Understanding a dog’s wag

2015-09-24 06:00
Beagles naturally carry their tails in a nearly vertical position.
PHOTO: supplied

Beagles naturally carry their tails in a nearly vertical position. PHOTO: supplied

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A COMMON mistake dog owners make is to believe that a dog’s wagging tail indicates a happy state of mind or friendliness. Wagging can indicate satisfaction or well-being, but sometimes it may also indicate wariness, social challenges or even a warning. If critical safe distances are not respected, attacks may occur.

Like any other language, tail wags have a vocabulary and grammar that need to be understood. Until recently, scientists focused on two major sources of information; namely, the tail’s pattern of movement and its position. However, new data adds a third important dimension to understanding the language of the canine tail. Movement is a very important aspect of the signal. Dogs’ eyes are more sensitive to movement than they are to details or colours. So a moving tail is very visible to other dogs. Specific breeding has made some tails even more visible, such as tails with a light or dark tip, a lighter underside or a bushy shape.

The tail height can be considered to be a type of meter. A middle height suggests the dog is relaxed. If the tail is held horizontally, the dog is attentive and alert. As the tail position moves upwards, it is a sign that the state of mind is an intention to dominate.

As the tail position drops lower, it is a sign the dog is becoming more submissive, is not relaxed or feels poorly. The extreme expression is the tail tucked under the body, which is a sign of instinctive survival body language.

Different breeds carry their tails at different heights, from the natural nearly vertical position common to beagles and many terriers, to the low-slung tails of greyhounds and whippets. All positions should be measured relatively to the average position where the individual dog normally holds it tail.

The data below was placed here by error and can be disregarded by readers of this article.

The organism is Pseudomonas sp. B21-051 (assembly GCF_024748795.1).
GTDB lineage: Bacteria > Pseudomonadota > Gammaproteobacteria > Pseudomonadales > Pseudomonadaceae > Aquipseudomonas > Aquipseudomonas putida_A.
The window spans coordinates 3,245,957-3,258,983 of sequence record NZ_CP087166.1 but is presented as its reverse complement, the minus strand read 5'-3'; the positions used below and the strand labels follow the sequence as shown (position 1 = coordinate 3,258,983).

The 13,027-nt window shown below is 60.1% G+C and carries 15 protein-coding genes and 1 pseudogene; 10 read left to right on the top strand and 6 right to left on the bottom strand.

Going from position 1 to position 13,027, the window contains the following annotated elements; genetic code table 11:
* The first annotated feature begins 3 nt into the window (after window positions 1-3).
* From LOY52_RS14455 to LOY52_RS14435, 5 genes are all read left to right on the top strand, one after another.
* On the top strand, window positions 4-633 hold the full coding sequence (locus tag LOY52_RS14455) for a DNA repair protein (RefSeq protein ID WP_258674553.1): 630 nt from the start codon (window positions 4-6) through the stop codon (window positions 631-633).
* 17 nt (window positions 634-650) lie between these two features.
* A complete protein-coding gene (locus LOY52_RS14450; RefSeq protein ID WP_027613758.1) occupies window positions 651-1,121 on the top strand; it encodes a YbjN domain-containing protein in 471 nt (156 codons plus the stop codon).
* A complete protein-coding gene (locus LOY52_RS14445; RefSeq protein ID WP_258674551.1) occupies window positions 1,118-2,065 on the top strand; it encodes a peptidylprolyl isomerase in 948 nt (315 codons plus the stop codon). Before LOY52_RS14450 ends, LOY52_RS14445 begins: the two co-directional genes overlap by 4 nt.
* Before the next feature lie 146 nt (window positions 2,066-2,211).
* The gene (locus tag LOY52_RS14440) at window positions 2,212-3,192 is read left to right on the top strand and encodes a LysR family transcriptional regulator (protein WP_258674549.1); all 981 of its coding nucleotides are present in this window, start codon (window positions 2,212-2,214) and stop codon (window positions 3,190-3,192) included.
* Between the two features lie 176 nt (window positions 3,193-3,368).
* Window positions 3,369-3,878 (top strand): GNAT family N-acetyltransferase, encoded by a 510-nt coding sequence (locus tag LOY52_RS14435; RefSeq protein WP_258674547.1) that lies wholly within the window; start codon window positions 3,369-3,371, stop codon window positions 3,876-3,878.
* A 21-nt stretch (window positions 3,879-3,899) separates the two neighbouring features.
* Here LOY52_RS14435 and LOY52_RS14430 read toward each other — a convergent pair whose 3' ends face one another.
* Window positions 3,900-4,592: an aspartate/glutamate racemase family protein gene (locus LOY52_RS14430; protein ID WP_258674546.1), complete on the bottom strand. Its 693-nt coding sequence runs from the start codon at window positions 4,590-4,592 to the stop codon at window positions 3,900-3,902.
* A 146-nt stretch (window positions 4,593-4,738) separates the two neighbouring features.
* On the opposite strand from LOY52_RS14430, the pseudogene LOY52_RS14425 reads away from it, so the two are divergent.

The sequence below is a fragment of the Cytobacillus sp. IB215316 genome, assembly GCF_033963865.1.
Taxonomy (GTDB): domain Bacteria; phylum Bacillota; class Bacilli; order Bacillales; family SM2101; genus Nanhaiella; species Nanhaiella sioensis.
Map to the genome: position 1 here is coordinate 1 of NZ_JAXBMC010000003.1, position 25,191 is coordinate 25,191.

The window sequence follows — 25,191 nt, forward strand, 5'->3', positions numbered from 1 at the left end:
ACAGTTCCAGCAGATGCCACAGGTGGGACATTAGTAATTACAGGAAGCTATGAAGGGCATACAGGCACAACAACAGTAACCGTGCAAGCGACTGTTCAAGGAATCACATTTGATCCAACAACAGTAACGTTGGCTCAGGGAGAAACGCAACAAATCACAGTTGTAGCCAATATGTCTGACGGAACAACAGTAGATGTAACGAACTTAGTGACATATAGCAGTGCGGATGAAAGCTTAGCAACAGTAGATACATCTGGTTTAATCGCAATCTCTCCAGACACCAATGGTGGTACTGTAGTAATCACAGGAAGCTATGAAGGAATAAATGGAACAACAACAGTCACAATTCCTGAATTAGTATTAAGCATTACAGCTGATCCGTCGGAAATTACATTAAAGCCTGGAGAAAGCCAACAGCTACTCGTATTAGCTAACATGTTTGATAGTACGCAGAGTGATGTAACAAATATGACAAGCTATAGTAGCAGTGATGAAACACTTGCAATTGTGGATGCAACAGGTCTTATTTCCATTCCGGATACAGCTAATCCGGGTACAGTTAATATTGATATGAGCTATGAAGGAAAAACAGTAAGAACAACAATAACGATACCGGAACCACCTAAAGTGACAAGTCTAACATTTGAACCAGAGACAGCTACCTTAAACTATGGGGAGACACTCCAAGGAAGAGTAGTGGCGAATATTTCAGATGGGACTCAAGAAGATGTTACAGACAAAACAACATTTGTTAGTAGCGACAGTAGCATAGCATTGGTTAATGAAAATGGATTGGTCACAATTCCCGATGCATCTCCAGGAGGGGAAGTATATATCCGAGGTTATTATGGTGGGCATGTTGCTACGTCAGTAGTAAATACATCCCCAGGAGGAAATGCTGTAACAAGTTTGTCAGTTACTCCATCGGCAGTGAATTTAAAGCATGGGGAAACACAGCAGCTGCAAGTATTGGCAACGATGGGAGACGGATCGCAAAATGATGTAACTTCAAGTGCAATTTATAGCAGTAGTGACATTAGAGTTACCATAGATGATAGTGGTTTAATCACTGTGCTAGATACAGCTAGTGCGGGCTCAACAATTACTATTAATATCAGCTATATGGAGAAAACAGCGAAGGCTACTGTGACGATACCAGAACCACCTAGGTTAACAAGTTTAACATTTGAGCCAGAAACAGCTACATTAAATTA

Resultantly, there are many tail-movement combinations.

• A slight wag, with each swing of only a small distance, is usually seen during greetings as a tentative “Hello there”, or a hopeful “I’m here”.

• A broad wag is friendly: “I am not challenging or threatening you.” This can also mean “I am satisfied”, especially if the tail seems to drag the hips with it.

• Tiny, high-speed movements that give the impression of the tail vibrating, are signs that the dog is about to do something such as run or fight. If the tail is held high while vibrating, it is most likely an active threat.

According to scientists, it appears that when dogs generally feel content, their tails wag more to the right side of their bodies, and when they have negative feelings, the wagging is biased to the left.

Researchers at the University of Trieste in Italy, recruited 30 mixed-breed family pets and placed them in a cage equipped with cameras that tracked precisely the angles of their tail wags. They were then shown four different stimuli in the front of the cage: their owner, an unfamiliar human, a cat and an unfamiliar, dominant dog.

When the dogs saw their owners, all the tails wagged vigorously with a bias to the right side of their bodies, while an unfamiliar human caused their tails to wag moderately to the right. Looking at the cat, the dogs’ tails wagged again more to the right but slower and with restrained movements. However, the sight of an aggressive, unfamiliar dog caused their tails to wag with a bias to the left.

• Steve van Staden is a canine behaviour specialist and can be contacted via his website at www.dogtorsteve.co.za

Advice is only dispensed in face-to-face meetings with owners and their pets

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